In order to make GNAT portable, the Ada Run-Time System (RTS) is written in Ada. The compiler communicates with the RTS through procedure and function calls, without direct reference to RTS data structures aside from the parameters of the RTS subprograms. The RTS data structures may be kept in a separate address space, protected from access by the application. The direction of call is always from application code to the RTS [GB94a, Section 2]. The exceptions to this rule are:
Figure presents Run-Time hierarchy. The Run-Time
library is made up of three levels:
GNARL, GNULL and
Pthreads1.6. An Ada program
requests the services of the Run Time through the
subprograms calls. This level uses the services provided by the
GNULL level. This intermediate level is an interface between
the upper level and the POSIX standard library. POSIX Pthreads
provides support to languages for concurrent programming.
GNARL is the GNU Ada Run-time Library. High level language constructs are translated by the expander into calls to this library. Packages that constitute the run-time are treated as any other unit of the context of the compilation, and analyzed when necessary. This obviates the need to place run-time information in the compiler itself, and allows a knowledgeable user to modify the run-time if he/she so chooses. The design of GNARL is based on the CARTS (Common Ada Run-Time System) specification [SGC94, Section 3.6]. The original design objectives of GNARL, in order of priority, were [GB94a, Section 1]:
GNARL is designed to facilitate the in-line optimization of Ada tasking constructs. The use of task constructs results in the implicit with of one or more of the packages that make up the GNARL by the GNAT compiler. Other than this implicit import, GNARL packages are indistinguishable from other application packages. There are no special restrictions on GNARL code. In particular, GNARL subprograms can be named in Inline pragmas, resulting in the replacement of implicit calls to these subprograms with the subprogram body. This should result in somewhat faster code due to the elimination of the subprogram call. However, once the code has been inserted inline, it can be further optimized by the compiler using information about the local environment including current register contents. This process is further augmented by the inline nature of the GNARL interface. Tasking is implemented with calls to the GNARL interleaved with user code. The only exception to this is task startup, where GNARL executes the task body code from a new thread of control via call-back. This inline nature of the GNARL interface is intended to allow local optimizations across the boundaries between the application and the GNARL, in particular when the GNARL calls are expanded inline. This kind of optimization is much less applicable with an interface involving call-backs to user code within the RTS. Each call-back point can call one of an arbitrary number of user code sequences, so they cannot be inlined, and it is less likely that local optimizations (i.e. register allocation) will be applicable to all of them [GMB94, Section 3].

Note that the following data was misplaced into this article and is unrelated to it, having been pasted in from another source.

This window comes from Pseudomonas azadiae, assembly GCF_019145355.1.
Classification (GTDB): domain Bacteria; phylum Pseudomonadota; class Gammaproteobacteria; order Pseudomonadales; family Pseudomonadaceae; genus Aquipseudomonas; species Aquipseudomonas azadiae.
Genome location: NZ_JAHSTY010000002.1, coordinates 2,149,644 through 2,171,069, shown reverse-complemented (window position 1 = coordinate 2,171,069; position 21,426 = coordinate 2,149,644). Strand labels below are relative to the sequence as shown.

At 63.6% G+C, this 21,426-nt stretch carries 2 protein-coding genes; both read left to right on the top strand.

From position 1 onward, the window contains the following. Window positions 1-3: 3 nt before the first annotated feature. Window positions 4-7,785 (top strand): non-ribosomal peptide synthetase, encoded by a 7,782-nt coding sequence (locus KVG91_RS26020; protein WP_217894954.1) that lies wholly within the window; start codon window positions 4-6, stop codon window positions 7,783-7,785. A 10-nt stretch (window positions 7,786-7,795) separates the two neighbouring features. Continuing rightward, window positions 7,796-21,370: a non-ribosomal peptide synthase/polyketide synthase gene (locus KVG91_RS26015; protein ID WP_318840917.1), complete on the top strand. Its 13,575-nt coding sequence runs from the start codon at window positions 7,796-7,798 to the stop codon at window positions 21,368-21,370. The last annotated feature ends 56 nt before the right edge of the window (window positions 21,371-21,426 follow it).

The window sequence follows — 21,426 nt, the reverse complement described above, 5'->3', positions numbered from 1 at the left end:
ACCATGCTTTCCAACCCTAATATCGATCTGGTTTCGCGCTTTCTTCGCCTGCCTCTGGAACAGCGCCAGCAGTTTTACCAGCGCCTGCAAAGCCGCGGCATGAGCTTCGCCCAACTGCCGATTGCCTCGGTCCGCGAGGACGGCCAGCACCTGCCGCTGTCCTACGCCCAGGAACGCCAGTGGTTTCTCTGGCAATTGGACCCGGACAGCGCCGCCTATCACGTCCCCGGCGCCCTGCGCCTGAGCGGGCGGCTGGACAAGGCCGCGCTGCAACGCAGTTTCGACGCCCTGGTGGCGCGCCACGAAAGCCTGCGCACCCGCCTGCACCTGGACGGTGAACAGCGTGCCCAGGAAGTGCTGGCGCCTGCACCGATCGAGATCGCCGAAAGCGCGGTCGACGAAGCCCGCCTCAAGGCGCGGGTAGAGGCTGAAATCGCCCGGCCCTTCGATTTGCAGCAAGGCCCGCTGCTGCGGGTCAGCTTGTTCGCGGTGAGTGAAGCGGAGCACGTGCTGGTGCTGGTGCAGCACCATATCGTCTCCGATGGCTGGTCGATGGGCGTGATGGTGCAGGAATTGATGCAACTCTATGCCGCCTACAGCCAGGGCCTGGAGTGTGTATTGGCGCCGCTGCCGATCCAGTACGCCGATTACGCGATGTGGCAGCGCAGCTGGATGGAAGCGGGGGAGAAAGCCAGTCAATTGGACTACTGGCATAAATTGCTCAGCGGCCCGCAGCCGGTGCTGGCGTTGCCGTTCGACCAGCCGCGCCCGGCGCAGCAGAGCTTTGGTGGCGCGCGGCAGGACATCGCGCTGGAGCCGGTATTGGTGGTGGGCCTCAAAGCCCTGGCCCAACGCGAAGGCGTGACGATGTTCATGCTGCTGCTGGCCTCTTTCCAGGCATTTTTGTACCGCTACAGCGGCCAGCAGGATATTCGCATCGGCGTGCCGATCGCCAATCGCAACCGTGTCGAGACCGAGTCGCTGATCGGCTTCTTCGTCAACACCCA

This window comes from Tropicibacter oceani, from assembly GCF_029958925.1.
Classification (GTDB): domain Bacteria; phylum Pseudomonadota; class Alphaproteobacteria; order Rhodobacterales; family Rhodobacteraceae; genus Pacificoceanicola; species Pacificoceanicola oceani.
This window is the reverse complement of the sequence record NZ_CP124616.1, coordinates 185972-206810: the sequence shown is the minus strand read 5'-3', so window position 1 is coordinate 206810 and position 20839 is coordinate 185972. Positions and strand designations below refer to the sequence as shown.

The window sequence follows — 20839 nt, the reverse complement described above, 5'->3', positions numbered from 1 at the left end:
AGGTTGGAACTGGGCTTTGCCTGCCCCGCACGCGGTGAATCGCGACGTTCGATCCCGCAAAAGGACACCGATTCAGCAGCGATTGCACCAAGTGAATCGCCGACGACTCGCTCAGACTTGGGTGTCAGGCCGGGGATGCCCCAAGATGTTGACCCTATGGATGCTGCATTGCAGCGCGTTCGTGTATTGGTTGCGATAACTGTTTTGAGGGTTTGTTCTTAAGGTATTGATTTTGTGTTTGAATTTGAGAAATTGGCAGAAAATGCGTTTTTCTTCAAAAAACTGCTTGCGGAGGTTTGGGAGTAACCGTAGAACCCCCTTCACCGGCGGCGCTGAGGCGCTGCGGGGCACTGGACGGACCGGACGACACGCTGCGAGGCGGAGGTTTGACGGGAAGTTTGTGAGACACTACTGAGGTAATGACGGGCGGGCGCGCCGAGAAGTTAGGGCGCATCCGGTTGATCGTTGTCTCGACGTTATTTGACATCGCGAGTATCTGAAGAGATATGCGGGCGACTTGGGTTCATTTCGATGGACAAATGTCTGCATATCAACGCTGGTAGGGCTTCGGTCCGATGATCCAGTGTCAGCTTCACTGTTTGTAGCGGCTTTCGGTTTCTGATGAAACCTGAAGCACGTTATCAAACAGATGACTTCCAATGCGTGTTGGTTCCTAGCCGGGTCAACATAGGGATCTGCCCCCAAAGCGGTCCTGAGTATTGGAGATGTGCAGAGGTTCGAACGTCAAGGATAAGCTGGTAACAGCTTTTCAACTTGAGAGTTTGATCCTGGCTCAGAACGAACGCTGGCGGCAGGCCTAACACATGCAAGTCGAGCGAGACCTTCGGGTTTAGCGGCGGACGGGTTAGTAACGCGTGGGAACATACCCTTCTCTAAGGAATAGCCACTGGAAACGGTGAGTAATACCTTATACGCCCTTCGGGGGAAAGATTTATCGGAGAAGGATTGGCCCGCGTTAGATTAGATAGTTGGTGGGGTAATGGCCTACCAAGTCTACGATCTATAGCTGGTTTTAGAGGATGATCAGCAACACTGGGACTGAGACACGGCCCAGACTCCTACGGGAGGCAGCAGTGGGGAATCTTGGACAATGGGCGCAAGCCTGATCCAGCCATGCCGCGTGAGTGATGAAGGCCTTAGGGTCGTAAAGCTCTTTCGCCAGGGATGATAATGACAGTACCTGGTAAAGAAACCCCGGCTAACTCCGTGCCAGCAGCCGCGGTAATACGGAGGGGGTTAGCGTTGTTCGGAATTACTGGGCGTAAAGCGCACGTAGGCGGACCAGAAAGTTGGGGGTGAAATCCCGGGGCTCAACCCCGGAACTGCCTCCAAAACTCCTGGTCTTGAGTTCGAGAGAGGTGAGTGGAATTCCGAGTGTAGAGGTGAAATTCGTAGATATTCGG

Implementing GNARL semantics is relatively complex, and will probably be of interest only to users requiring unusual tasking semantics, or to take advantage of unusual hardware architecture (i.e. multiprocessing or distributed environments).
GNULL exists only for portability; it provides a standard interface to services that are typically provided by an operating system or real-time kernel, isolating dependences on a particular host from the rest of GNARL [DIB94, Section 4.2.1].